Teaches that the true lover of God must care little for life and honour.
We now come to some other little things which are also of very great importance, though they will appear trifling. All this seems a great task, and so it is, for it means warring against ourselves. But once we begin to work, God, too, works in our souls and bestows such favours on them that the most we can do in this life seems to us very little. And we nuns are doing everything we can, by giving up our freedom for the love of God and entrusting it to another, and in putting up with so many trials -- fasts, silence, enclosure, service in choir -- that however much we may want to indulge ourselves we can do so only occasionally: perhaps, in all the convents I have seen, I am the only nun guilty of self-indulgence. Why, then, do we shrink from interior mortification, since this is the means by which every other kind of mortification may become much more meritorious and perfect, so that it can then be practised with greater tranquillity and ease? This, as I have said, is acquired by gradual progress and by never indulging our own will and desire, even in small things, until we have succeeded in subduing the body to the spirit.
I repeat that this consists mainly or entirely in our ceasing to care about ourselves and our own pleasures, for the least that anyone who is beginning to serve the Lord truly can offer Him is his life. Once he has surrendered his will to Him, what has he to fear? It is evident that if he is a true religious and a real man of prayer and aspires to the enjoyment of Divine consolations, he must not [turn back or] shrink from desiring to die and suffer martyrdom for His sake. And do you not know, sisters, that the life of a good religious, who wishes to be among the closest friends of God, is one long martyrdom? I say "long", for, by comparison with decapitation, which is over very quickly, it may well be termed so, though life itself is short and some lives are short in the extreme. How do we know but that ours will be so short that it may end only one hour or one moment after the time of our resolving to render our entire service to God? This would be quite possible; and so we must not set store by anything that comes to an end, least of all by life, since not a day of it is secure. Who, if he thought that each hour might be his last, would not spend it in labour?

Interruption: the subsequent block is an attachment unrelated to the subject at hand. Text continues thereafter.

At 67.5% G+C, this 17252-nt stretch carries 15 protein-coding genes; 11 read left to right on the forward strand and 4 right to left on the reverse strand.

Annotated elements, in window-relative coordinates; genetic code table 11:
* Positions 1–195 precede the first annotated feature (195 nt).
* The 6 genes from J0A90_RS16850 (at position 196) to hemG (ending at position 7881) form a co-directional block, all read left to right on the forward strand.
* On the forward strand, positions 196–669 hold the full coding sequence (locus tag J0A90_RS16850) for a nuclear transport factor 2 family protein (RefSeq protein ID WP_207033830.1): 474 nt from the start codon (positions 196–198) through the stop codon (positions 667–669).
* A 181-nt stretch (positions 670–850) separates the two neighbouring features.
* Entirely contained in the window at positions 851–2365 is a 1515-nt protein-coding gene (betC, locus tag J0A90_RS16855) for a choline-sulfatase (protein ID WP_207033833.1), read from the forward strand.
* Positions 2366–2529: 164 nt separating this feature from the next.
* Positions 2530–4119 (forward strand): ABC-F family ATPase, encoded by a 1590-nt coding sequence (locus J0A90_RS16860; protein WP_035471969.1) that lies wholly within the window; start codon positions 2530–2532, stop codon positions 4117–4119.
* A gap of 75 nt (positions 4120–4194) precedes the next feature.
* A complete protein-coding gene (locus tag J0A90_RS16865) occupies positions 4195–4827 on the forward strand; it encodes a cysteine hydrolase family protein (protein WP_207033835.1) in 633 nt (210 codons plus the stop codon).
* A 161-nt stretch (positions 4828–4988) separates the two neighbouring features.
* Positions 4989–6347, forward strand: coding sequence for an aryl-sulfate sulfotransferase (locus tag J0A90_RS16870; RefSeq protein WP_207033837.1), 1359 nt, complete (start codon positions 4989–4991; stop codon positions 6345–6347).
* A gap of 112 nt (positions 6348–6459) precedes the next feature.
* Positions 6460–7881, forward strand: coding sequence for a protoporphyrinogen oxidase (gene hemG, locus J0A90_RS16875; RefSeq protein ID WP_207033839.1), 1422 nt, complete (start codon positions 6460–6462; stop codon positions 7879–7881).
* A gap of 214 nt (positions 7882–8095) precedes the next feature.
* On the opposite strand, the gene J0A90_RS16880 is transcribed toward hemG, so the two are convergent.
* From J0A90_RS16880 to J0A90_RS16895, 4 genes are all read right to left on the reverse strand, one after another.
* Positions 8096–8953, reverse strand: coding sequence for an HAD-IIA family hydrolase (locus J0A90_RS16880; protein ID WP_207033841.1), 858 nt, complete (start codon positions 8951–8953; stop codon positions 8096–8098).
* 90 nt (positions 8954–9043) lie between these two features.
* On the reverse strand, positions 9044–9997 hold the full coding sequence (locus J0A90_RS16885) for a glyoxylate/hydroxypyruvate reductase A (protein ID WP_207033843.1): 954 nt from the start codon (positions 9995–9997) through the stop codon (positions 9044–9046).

Believe me, it is safest to think that this is so; by so doing we shall learn to subdue our wills in everything; for if, as I have said, you are very careful about your prayer, you will soon find yourselves gradually reaching the summit of the mountain without knowing how. But how harsh it sounds to say that we must take pleasure in nothing, unless we also say what consolations and delights this renunciation brings in its train, and what a great gain it is, even in this life! What security it gives us! Here, as you all practise this, you have done the principal part; each of you encourages and helps the rest; and each of you must try to outstrip her sisters.